University description (as per official university website)
SWCID was established by the Board of Trustees of the Howard County Junior College District (HCJCD) on November 6, 1979, following completion of a feasibility study conducted by Howard College with the financial support of the Texas Education Agency. The study indicated a significant need for a post-secondary institution to provide higher education and career training for the deaf. The first classes at SWCID were offered in 1980; and on May 14, 1981, the Governor of Texas signed into law the bill (Chapter 131, VTCA, Education Code) which established SWCID as a state-supported institution within the Howard County Junior College District.
History of SWCID
Thanks to Dr. Douglas J.N. Burke, the first Executive Director of SWCID, we celebrated over 25 years of accomplishment during this special weekend. Beginning almost two years prior to the official dedication of SWCID, Dr. Burke had a dream to establish a self-contained postsecondary program for Deaf students who may not have been or were not prepared to enroll at Gallaudet College or the National Technical Institute for the Deaf.
Dr. Burke, the Regional Superintendent for the West Texas Panhandle-Regional Day School programs for the Deaf in Texas, received word from Mr. Keith Dial, Director of Special Education in Odessa and Director of the Odessa-Midland Regional Day School Program for the Deaf, that one of the parents, Mr. Fred Maddux, had a deaf son in his elementary school. Mr. Maddux wondered if the recently-closed Webb Air Force Base acilities could be used by Odessa for a vocational program for their students. For several reasons the facilities were not used for the high school program in Odessa. It was also determined that a regional or statewide vocational program would not be created for these acilities.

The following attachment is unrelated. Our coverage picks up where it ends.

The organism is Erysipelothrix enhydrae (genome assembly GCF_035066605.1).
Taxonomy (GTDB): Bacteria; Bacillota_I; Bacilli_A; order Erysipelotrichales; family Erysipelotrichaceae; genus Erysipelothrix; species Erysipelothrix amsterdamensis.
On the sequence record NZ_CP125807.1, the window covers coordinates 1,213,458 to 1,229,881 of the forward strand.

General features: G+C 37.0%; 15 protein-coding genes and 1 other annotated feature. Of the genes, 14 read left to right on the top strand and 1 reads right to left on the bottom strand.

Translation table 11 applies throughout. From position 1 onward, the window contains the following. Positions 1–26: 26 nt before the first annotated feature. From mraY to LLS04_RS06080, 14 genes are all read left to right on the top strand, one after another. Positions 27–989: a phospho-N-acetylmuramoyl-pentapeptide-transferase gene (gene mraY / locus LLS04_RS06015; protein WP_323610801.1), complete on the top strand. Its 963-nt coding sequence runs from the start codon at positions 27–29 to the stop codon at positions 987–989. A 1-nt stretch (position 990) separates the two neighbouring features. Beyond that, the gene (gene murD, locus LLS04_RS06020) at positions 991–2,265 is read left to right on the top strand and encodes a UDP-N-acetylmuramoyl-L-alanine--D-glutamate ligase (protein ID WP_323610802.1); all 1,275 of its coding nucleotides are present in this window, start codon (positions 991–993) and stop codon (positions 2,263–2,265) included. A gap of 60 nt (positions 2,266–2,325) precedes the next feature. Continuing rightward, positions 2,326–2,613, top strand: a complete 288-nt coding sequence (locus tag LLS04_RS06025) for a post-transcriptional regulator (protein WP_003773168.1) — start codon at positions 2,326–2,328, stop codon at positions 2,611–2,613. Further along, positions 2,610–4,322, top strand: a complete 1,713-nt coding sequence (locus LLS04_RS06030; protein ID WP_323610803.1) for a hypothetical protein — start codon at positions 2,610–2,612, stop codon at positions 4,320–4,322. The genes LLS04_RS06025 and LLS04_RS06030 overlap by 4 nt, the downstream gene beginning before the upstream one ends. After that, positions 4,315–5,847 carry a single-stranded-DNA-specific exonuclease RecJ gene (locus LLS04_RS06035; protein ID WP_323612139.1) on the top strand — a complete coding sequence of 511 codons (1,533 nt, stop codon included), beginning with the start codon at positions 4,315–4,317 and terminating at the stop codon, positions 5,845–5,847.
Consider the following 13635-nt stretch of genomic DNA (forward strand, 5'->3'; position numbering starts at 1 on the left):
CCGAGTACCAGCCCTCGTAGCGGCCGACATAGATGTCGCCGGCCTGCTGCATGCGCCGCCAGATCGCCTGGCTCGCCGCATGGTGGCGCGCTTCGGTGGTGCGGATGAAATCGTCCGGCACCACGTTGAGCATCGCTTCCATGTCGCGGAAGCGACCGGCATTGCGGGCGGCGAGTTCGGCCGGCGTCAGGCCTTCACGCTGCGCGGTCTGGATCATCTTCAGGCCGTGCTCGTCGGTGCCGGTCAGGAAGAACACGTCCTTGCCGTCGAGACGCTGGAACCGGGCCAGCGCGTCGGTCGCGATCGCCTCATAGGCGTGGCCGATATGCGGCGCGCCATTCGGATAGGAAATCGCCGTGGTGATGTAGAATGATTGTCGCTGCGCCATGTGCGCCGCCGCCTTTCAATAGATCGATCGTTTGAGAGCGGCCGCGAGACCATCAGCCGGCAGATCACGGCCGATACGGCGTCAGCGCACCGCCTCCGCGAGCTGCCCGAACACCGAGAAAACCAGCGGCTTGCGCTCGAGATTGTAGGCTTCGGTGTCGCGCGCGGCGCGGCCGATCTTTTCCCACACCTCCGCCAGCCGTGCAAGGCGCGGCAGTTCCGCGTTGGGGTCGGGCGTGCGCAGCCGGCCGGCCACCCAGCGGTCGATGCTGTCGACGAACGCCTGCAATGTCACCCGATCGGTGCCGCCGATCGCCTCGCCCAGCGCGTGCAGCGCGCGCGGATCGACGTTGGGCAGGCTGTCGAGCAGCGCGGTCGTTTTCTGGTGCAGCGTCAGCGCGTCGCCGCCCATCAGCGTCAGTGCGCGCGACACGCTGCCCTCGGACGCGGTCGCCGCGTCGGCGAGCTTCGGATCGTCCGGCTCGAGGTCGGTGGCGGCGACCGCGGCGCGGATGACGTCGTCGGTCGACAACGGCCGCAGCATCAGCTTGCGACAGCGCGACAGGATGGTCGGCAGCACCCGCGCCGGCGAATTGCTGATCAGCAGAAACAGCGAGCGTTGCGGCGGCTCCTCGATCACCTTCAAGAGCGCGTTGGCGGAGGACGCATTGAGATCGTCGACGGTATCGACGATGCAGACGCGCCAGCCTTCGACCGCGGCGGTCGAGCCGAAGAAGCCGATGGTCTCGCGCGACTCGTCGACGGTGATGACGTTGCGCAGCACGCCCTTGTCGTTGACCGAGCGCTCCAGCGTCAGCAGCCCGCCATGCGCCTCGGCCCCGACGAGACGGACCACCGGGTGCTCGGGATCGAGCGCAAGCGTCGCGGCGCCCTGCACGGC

After some consideration, Dr. Burke began thinking about alternative uses for the Webb Air Force Base facilities. Dr. Burke considered setting up a college program under the supervision of the Texas Education Agency (TEA). TEA pulled together diagrams of the air base campus and facilities. At this same time the Federal Bureau of Prisons was also contemplating taking over the air base facilities. Dr. Burke then proceeded to contact Big Spring leaders to see if they would communicate with Congressman Charles Stenholm about the need for a college for the deaf.
Congressman Charles Stenholm, Dr. Burke, Mr. Maddux and several other Big Spring officials met. Following the meeting, Congressman Stenholm was in full agreement of using the Webb Air Force base facilities as a college for the deaf. Congressman Stenholm returned to Washington, D.C. and was able to halt the prisonís efforts to take over the base facilities.